While many Democrats have been pushing for a $15-per-hour government-mandated minimum wage, Republican presidential nominee Donald Trump has suggested he might support a smaller wage hike. Kyle Sammin explains in a Federalist column why Trump’s proposal might benefit his campaign while hurting the economy.

Last week, Donald Trump endorsed increasing the federal minimum wage to $10 per hour, up from the current rate of $7.25. This could be just another off-the-cuff policy position, soon to be forgotten—after all, he took the opposite position just a few months ago—but it could also signal Trump’s long-promised pivot to general election issues.

Backing a minimum wage hike might violate the free-market promises of the party of which Trump has just assumed leadership, but it would also be a shrewd strategy and an effective play for moderate voters turned off by Hillary Clinton’s close embrace of Wall Street.

On the economy and taxation, Republicans have had it easy recently. When asked if they would like higher taxes, more deficits, or a broader role for the government in the national economy, a large majority of the American people have consistently said “No.” This made life easy for a Republican campaigning on those issues. Democratic politicians, who said “yes” to all those questions, had the heavier burden of convincing voters to change their minds in favor of a more interventionist state. All Republicans had to do was agree with the existing majority.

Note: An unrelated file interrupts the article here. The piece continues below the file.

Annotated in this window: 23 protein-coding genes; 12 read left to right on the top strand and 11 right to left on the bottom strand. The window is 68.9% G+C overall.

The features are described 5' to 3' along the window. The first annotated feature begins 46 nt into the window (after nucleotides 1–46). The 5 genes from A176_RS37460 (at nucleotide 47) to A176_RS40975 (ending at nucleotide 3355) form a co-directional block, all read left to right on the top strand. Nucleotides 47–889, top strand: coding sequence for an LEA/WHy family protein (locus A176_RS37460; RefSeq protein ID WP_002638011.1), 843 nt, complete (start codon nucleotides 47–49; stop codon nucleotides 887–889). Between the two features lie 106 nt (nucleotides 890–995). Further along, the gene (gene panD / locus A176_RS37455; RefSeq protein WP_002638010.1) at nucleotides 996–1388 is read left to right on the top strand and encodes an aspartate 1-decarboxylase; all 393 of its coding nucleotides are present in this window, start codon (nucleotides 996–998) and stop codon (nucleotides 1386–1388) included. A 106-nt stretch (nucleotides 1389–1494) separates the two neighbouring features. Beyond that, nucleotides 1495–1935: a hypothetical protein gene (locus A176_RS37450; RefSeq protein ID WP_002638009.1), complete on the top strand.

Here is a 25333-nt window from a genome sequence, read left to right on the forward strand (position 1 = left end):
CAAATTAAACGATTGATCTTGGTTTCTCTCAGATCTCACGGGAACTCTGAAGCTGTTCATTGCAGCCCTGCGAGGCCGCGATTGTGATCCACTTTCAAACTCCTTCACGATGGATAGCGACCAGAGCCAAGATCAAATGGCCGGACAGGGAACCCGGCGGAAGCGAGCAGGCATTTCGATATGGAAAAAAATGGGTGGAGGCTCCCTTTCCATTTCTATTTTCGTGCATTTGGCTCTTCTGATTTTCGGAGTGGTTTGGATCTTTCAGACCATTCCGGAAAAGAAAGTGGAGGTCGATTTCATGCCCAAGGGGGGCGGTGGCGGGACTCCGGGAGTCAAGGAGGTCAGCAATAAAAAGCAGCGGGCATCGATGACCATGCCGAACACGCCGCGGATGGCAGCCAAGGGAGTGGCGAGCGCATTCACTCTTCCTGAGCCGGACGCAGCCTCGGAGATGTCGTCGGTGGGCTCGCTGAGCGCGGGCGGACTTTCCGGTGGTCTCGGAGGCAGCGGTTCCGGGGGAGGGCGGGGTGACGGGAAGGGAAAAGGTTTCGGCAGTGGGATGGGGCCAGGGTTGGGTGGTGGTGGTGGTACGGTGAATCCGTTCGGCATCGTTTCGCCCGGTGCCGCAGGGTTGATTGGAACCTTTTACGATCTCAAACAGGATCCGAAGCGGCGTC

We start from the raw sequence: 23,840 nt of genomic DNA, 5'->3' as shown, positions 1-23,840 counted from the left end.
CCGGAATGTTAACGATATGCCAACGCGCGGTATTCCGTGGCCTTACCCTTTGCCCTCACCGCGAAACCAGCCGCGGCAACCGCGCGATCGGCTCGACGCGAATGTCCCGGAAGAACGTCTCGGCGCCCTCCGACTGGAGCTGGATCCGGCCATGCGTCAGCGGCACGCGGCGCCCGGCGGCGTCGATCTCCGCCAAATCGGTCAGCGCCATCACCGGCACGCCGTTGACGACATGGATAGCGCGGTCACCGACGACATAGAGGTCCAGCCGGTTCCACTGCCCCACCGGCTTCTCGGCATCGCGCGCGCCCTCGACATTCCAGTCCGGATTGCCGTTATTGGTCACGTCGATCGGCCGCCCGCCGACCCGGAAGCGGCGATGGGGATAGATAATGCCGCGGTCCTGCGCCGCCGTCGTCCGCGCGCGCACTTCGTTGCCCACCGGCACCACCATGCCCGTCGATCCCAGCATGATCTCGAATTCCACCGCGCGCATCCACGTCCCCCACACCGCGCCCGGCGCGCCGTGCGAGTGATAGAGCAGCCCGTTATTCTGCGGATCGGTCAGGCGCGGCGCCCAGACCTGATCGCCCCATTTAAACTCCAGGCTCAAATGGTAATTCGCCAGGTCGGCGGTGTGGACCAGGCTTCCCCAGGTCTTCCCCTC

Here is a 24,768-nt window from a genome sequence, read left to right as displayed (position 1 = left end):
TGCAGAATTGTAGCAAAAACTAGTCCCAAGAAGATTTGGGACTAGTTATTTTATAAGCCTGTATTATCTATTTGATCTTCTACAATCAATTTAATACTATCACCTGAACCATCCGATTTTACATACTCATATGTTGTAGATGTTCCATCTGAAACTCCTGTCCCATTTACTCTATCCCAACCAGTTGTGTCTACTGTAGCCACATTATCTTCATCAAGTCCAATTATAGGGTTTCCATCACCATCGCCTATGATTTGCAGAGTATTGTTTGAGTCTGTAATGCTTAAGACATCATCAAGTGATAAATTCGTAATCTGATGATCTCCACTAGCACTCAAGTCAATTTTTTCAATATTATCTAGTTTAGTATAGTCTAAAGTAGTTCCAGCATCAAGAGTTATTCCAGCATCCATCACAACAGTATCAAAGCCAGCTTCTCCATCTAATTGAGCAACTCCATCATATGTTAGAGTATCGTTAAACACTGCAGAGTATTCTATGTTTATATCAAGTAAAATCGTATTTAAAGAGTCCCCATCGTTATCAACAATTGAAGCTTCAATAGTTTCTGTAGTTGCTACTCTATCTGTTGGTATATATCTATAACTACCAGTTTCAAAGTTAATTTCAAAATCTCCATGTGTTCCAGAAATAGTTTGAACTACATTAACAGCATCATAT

But the picture was never as black-and-white as that. On a few issues, the Democratic position against the free market has consistently been the popular one. Among these: raising the minimum wage. …

… Unlike many of the more extreme Trumpian pronouncements, his call for a $10 minimum wage fits squarely within the mainstream of American opinion. …

… There are also voters and politicians motivated by an honest belief in the justice of the free market. They believe people should agree to be employed based on conditions they arrive at through arm’s-length negotiations, not government coercion. If that principle is important to you, you are not likely to endorse wage controls, any more than you would endorse price controls or government monopolies.

Beyond that principle, though, there are also practical objections to minimum wage hikes. Many economists believe increasing the minimum wage decreases the availability of low-skill jobs, thereby hurting the very group of workers it purports to help. By raising the cost of labor, wage hikes encourage employers to outsource or automate work that might otherwise be done in America by Americans.